By Shawn McQueen, Mentor for Two-Brain Group Coaching Course
This is the third post in our series covering the differences between good and bad coaches. If you want to catch up on the other parts of this story, do so here:
Bad coach had a different approach if someone was late. They had a tendency to be a little “reactive.” Sometimes they’d joke “20 burpees” and sometimes they were serious: “Give me 20 burpees.”
I would notice the relationship or dynamic change between the person who was late and the bad coach. They’d feel like they were getting punished. Other things would present themselves as problems too, like avoiding them within class (not coaching them) because he was disturbed they would be late (took it as disrespectful!). Bad coach cost us members while good coach worked to solve problems with members.
Their approaches to the typical disruptive talkers within class were world’s apart in professionalism.
I once heard bad coach speaking to a member (who happened to be a friend of his) about talking during class, razzing them and even using foul language within his razz. Their relationship slowly dwindled.
Good coach had a couple other methods when it came to the talkers. His approaches brought him and the members in alignment and on the same team. Three of the most common I saw were:
- He’d just stop talking and look in their direction.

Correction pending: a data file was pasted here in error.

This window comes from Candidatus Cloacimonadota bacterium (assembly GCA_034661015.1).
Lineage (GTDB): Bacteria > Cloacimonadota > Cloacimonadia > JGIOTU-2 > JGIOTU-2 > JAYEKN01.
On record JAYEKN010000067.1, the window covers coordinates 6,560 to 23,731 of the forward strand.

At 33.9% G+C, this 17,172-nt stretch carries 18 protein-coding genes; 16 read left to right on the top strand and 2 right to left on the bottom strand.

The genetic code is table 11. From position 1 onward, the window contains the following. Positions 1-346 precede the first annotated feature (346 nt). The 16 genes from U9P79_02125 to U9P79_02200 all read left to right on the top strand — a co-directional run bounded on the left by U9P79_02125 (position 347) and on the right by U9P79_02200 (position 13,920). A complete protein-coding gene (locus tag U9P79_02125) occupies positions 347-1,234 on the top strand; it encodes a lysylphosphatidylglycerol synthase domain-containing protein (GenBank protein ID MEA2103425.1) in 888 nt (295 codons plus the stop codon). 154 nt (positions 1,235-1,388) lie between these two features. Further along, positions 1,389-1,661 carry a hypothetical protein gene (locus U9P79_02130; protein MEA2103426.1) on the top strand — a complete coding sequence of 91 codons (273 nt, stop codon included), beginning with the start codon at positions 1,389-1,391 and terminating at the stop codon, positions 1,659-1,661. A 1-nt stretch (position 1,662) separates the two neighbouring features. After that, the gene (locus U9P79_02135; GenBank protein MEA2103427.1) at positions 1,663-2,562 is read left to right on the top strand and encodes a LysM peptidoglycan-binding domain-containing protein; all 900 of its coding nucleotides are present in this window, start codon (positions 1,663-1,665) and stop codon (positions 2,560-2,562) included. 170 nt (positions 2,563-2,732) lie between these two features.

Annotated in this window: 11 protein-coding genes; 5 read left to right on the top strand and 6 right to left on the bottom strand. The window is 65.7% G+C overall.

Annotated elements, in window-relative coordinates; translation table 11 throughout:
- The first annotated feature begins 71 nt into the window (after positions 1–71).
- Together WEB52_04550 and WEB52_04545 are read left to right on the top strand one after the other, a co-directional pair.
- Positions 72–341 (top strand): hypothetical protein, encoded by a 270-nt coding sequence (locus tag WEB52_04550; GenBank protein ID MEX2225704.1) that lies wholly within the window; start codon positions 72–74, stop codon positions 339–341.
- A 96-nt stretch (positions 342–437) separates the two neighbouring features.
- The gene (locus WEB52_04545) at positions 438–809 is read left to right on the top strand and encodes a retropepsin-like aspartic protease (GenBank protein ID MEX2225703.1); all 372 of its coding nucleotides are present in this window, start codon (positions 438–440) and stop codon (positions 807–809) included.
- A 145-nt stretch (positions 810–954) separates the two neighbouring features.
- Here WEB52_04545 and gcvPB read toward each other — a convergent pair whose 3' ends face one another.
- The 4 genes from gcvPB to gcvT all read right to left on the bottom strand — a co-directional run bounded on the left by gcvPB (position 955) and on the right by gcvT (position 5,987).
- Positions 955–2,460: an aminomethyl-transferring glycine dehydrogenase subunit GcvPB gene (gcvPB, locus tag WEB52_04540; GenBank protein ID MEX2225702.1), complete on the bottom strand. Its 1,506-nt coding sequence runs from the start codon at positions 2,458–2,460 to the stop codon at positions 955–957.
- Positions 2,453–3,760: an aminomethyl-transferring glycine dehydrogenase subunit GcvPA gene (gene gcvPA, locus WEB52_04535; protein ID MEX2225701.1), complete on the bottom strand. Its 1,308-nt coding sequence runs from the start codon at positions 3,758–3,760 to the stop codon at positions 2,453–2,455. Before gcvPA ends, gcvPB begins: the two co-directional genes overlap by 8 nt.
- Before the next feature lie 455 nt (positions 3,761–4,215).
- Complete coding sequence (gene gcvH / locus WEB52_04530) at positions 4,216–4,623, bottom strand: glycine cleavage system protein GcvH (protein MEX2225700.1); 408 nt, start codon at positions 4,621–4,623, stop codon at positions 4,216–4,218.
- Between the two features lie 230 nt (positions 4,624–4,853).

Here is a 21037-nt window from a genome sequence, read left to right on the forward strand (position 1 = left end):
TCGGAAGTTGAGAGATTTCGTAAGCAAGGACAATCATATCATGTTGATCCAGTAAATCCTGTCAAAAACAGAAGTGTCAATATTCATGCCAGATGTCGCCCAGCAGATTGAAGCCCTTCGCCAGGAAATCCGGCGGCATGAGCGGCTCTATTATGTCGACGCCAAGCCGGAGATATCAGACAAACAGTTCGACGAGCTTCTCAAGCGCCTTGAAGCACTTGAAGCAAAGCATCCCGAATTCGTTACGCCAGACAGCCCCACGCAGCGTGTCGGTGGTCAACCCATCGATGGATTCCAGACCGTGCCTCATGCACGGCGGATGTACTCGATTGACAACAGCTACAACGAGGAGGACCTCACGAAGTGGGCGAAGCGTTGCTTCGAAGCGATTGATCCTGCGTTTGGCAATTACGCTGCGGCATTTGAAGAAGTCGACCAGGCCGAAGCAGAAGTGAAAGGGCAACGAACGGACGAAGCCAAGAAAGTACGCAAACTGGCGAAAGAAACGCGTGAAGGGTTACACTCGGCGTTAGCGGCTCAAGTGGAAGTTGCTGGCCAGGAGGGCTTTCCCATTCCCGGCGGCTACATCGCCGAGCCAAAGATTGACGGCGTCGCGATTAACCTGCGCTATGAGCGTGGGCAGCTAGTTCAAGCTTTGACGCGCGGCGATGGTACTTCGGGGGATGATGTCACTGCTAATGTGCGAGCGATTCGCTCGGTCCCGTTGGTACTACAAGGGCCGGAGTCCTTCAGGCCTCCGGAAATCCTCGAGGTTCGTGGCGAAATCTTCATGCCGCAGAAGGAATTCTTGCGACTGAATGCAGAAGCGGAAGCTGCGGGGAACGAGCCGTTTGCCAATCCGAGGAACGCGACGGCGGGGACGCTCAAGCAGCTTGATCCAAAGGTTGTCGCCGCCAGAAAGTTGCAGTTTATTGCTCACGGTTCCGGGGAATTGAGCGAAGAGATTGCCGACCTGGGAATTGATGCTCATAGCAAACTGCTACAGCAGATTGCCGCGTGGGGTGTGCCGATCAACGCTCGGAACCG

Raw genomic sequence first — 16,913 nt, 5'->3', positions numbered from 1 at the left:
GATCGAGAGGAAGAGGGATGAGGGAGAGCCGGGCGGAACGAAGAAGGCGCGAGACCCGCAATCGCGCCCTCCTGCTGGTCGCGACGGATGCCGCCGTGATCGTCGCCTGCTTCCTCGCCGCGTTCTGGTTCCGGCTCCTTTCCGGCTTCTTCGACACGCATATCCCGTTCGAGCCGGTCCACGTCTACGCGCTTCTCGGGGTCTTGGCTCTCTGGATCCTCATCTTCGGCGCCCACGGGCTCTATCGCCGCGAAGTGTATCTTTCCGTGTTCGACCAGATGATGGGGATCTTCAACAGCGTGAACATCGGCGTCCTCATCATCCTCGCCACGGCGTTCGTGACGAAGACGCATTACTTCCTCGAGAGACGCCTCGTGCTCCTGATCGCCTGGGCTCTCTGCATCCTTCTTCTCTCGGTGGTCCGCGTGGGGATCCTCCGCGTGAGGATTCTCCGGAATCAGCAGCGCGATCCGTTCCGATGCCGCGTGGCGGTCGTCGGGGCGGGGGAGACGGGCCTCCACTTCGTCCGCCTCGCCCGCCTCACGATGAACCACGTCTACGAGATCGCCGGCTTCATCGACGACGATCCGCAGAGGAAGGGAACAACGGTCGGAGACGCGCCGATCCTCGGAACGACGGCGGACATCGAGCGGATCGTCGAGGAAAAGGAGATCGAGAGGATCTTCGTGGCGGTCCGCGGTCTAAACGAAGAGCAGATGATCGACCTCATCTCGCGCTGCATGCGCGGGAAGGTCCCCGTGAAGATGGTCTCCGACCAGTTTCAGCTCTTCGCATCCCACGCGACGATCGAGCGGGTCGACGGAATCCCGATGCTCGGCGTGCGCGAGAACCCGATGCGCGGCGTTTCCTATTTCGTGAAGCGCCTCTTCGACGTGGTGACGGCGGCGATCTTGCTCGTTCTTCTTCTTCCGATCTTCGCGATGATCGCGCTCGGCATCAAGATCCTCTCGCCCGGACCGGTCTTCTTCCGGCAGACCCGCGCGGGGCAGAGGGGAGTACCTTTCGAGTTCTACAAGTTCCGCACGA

This seemed to help draw attention to the member talking indirectly and they realized it wasn’t a time to be talking over the coach.
And he didn’t even have to say anything.
2. He’d simply say their name with a little guidance in a friendly manner.
It sounded like, “Ken, give me one second to go over this, and then we’ll break off, cool?”
People always responded well to these two options.
If it was something that continued he’d move to step 3.
3. He’d talk to them after class and he utilized what we call the SALT method
S- something god
A-ask your question
L-layer in the action
I overheard this more than once and it went something like,
“Ken, you looked really strong today in class, how’d everything feel?”
(he would open with something to draw them in, that they could agree upon and that the member would feel good about.)
Ken would reply, and after his response he’d move on to:
Ask your question:
“Ken, I couldn’t quite help but notice there were a couple of moments you and Jeff were talking, not really paying attention during some of the coaching portion of classes, first is everything okay?”
(I thought this was most impressive, how he re-routed his observation into a harmless question)
9 out of 10 times everything would be fine, and they’d apologize but I always saw good coach follow up with this question regardless,
Layer in the action:
“I love that you love working out with Jeff, you guys seem to hit it off really well! Could you do me a huge favor and save your conversations for the break outs so you can both get the most out of class and not disrupt your fellow members?
He at times would even add…
“I would never want you guys to lose the respect and how much people look up to you within class because of distractions or not paying attention.”
(His indirect approach and tying the class to his actions always seemed to hit the right emotional buttons of the member. They always said yes!)
He would then, sincerely and authentically thank them.
Good coach was great at solving these little issues that always seemed to arise and could get people moving in the right direction, together.
While bad coach, well he would actually end up creating some more for the gym…
Stay tuned for Part 4.